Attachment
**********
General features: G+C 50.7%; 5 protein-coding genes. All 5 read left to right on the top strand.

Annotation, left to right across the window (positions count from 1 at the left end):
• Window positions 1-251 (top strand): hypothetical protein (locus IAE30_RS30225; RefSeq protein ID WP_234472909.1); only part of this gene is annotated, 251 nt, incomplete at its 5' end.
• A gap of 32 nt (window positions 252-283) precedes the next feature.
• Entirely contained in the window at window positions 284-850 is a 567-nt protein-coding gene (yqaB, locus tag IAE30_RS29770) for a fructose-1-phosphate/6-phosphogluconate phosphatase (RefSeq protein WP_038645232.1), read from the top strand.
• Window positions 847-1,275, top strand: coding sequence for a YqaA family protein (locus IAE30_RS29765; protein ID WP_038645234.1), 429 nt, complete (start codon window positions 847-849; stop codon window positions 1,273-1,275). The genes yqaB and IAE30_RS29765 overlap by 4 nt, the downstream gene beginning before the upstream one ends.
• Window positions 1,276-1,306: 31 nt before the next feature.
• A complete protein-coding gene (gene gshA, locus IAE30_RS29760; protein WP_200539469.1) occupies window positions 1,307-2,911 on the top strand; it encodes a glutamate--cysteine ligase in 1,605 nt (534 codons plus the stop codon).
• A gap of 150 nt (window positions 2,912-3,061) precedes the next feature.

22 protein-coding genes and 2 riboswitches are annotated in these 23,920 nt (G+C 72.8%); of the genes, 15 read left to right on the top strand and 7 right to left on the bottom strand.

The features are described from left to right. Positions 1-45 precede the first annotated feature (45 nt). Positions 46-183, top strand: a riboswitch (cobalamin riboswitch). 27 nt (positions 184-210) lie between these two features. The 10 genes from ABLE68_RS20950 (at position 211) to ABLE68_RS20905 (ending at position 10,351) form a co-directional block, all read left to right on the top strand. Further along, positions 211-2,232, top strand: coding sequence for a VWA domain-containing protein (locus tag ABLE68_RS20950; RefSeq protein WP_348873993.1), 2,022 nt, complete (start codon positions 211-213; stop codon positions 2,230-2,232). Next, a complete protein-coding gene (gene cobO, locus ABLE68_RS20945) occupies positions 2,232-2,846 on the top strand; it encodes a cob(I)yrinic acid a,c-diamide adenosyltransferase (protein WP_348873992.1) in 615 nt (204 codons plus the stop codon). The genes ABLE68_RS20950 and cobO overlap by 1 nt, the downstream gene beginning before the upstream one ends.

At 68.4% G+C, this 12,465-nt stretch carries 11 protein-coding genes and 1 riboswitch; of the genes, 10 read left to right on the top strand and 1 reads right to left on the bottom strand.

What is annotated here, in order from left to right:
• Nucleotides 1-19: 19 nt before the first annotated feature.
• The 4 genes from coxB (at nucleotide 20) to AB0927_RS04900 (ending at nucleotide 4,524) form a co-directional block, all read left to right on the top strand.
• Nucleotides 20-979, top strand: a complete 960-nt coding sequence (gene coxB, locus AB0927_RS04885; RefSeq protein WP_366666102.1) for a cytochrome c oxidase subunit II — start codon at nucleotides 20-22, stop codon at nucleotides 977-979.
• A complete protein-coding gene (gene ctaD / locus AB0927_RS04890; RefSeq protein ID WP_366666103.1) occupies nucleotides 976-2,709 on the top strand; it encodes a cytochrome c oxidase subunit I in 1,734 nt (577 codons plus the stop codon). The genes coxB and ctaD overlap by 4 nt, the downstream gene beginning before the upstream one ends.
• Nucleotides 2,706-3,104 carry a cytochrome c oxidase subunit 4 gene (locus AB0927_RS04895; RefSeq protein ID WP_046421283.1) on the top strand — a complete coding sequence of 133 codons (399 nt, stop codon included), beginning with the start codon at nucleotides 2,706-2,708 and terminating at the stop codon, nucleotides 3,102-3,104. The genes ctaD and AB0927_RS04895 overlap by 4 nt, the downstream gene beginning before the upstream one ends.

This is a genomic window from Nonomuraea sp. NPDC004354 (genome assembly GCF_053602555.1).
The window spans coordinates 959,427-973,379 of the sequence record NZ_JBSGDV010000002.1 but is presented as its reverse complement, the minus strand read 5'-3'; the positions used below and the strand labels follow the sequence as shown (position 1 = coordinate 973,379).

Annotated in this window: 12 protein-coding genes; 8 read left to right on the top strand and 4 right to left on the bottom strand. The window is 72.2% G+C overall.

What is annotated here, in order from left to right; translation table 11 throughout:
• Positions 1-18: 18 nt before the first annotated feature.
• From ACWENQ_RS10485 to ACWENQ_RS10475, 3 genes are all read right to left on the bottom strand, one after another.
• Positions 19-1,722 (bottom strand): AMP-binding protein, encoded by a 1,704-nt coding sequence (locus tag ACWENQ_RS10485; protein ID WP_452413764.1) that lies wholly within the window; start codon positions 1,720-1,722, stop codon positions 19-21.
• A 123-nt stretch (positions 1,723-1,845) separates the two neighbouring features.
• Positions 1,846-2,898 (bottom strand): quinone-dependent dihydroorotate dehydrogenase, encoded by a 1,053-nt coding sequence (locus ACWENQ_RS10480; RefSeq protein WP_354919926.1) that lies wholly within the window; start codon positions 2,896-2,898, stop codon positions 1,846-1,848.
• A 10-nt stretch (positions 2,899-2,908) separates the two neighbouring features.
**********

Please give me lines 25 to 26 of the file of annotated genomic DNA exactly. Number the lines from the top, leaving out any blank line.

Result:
• Positions 19-1,722 (bottom strand): AMP-binding protein, encoded by a 1,704-nt coding sequence (locus tag ACWENQ_RS10485; protein ID WP_452413764.1) that lies wholly within the window; start codon positions 1,720-1,722, stop codon positions 19-21.
• A 123-nt stretch (positions 1,723-1,845) separates the two neighbouring features.